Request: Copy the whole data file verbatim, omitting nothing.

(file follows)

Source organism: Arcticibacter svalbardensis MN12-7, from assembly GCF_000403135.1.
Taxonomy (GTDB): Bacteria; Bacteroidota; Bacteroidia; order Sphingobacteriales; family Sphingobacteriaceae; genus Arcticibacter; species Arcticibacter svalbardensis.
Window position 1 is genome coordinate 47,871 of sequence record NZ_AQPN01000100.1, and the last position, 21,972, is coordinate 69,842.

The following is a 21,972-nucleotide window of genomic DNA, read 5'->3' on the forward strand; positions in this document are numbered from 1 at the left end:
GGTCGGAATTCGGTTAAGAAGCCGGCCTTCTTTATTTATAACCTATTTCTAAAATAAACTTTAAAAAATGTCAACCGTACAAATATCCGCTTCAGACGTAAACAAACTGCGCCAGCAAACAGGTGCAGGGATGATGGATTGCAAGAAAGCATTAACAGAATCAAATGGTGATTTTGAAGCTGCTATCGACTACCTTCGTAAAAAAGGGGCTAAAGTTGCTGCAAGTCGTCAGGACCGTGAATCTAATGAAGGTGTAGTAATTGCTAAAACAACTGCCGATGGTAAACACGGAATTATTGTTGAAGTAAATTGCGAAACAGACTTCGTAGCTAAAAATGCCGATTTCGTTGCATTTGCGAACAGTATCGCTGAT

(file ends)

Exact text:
Source organism: Arcticibacter svalbardensis MN12-7, from assembly GCF_000403135.1.
Taxonomy (GTDB): Bacteria; Bacteroidota; Bacteroidia; order Sphingobacteriales; family Sphingobacteriaceae; genus Arcticibacter; species Arcticibacter svalbardensis.
Window position 1 is genome coordinate 47,871 of sequence record NZ_AQPN01000100.1, and the last position, 21,972, is coordinate 69,842.

The following is a 21,972-nucleotide window of genomic DNA, read 5'->3' on the forward strand; positions in this document are numbered from 1 at the left end:
GGTCGGAATTCGGTTAAGAAGCCGGCCTTCTTTATTTATAACCTATTTCTAAAATAAACTTTAAAAAATGTCAACCGTACAAATATCCGCTTCAGACGTAAACAAACTGCGCCAGCAAACAGGTGCAGGGATGATGGATTGCAAGAAAGCATTAACAGAATCAAATGGTGATTTTGAAGCTGCTATCGACTACCTTCGTAAAAAAGGGGCTAAAGTTGCTGCAAGTCGTCAGGACCGTGAATCTAATGAAGGTGTAGTAATTGCTAAAACAACTGCCGATGGTAAACACGGAATTATTGTTGAAGTAAATTGCGAAACAGACTTCGTAGCTAAAAATGCCGATTTCGTTGCATTTGCGAACAGTATCGCTGAT